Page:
Monday in the Twenty-Eighth Week of Ordinary Time

The Sign of Jonah, Jesus tells the crowd, includes the preaching. The preaching (around the theme of “repent and believe in the Good News”) is about caring about what we care about. To do that, we have to repent, we have to change what we care about most because what we care about most constitutes us as a person. When there is a discrepancy between what we believe and how we behave, it reveals what we really care about. Growing up, my parents and the BVM’s didn’t just teach me about right and wrong; they taught me to care about what is right and what is wrong…and to care deeply. And they, in responding to the Good News, exemplified it.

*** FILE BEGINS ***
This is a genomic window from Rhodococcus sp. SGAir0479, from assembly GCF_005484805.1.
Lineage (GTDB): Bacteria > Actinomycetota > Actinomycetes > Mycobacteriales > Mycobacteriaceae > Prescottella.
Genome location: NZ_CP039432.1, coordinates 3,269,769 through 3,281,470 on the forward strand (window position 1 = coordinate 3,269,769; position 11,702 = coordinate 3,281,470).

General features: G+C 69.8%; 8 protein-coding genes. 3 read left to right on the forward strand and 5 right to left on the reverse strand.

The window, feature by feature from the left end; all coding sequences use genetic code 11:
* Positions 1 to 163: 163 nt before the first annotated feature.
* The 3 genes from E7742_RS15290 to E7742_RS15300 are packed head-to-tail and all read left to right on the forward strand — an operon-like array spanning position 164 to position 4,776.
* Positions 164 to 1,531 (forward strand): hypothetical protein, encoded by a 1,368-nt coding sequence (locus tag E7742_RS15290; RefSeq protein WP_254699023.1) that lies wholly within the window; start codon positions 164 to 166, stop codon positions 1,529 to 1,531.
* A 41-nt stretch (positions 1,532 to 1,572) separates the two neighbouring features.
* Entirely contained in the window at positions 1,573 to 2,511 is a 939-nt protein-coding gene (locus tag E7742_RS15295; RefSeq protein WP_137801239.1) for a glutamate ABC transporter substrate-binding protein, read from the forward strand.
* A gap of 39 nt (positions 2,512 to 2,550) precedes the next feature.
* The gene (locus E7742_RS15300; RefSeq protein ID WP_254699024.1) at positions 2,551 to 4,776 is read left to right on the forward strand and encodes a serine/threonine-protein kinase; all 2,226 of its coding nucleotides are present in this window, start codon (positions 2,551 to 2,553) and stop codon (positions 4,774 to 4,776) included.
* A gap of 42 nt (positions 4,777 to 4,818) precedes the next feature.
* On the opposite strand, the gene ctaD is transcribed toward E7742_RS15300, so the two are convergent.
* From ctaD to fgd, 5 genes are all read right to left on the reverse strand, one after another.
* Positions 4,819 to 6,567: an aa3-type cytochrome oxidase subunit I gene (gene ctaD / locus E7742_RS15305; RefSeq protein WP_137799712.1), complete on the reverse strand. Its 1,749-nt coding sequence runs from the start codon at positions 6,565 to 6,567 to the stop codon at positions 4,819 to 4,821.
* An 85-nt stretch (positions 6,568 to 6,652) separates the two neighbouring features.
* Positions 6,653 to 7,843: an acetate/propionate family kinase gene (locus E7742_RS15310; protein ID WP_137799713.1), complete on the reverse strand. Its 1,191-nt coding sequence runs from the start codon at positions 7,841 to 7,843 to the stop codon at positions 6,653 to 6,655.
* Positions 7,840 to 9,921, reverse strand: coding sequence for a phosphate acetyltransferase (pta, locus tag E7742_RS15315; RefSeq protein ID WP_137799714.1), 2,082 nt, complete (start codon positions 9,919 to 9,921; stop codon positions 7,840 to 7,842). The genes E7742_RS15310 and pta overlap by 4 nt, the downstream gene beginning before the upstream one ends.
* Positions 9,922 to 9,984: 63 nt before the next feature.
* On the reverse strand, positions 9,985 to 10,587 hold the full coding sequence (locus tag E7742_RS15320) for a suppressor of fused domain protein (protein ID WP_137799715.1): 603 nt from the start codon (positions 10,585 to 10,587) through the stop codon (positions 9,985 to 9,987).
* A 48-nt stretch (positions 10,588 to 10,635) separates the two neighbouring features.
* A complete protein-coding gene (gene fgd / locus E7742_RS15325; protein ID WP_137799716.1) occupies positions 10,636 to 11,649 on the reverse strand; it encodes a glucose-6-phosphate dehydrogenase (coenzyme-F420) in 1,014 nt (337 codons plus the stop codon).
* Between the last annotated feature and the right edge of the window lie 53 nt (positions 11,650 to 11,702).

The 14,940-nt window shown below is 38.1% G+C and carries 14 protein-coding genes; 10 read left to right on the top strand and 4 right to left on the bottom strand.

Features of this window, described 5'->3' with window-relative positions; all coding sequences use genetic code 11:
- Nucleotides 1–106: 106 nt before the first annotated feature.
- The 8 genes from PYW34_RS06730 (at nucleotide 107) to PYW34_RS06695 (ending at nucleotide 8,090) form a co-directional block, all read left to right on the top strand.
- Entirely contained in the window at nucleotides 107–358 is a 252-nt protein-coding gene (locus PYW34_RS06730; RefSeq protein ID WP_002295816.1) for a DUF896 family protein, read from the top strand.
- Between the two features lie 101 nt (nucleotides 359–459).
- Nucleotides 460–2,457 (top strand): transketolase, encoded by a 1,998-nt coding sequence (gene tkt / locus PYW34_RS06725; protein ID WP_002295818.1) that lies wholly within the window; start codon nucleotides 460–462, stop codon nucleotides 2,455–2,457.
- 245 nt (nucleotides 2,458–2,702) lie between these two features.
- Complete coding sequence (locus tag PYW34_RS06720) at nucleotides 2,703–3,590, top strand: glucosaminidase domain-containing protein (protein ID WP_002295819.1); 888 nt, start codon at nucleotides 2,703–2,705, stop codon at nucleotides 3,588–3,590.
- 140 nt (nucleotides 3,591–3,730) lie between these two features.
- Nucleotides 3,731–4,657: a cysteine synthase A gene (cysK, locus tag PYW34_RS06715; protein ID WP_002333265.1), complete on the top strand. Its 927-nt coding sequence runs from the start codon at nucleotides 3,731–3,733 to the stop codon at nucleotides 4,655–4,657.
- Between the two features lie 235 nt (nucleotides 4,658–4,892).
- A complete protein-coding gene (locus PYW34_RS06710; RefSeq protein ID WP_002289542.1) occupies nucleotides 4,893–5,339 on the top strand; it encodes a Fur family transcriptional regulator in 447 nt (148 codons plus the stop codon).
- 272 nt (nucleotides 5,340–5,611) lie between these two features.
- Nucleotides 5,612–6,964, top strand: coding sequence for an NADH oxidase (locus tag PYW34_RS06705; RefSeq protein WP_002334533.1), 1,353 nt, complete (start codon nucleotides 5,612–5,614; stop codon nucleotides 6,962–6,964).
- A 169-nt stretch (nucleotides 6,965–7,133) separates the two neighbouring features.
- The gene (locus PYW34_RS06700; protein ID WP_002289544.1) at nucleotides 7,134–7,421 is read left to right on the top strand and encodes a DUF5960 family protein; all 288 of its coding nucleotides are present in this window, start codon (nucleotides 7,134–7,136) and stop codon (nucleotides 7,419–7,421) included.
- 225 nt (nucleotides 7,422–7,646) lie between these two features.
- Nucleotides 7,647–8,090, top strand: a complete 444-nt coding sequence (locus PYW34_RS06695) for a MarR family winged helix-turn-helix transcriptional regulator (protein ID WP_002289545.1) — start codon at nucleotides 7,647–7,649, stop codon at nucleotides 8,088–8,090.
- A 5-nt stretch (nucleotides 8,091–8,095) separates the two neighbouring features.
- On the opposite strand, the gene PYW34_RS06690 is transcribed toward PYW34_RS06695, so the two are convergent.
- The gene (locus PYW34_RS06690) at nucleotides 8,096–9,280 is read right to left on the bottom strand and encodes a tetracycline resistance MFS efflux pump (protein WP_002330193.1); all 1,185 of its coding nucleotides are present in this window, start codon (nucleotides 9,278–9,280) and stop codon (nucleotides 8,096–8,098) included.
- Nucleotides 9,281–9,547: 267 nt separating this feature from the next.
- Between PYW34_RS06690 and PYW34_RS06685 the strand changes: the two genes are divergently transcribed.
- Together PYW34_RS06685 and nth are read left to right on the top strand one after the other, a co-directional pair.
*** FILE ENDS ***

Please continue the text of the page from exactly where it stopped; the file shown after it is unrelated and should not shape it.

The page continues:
The Sign shown by Jesus and by Jonah was not merely to be imitated. Because it was a call to deep caring, it was to be emulated. To emulate is not just to copy, but to care about what the model cares about. It is to admire. Newer members of a monastic community can imitate superiors and seniors by “suiting up and showing up”. But since seniors and the new man are “truly seeking God” the novice must emulate or care about what they emulate. A genuine dilemma of caring, deep caring, occurs if they decide his emulation just doesn’t count. Deep personal caring tends to rely on what the community deems worthwhile. Christianity is a form of personal communion.

So, when St. Paul says, “Imitate me as I imitate Christ,” he is asking us to emulate him as he emulates Christ Who emulates the Father. Emulate the emulator.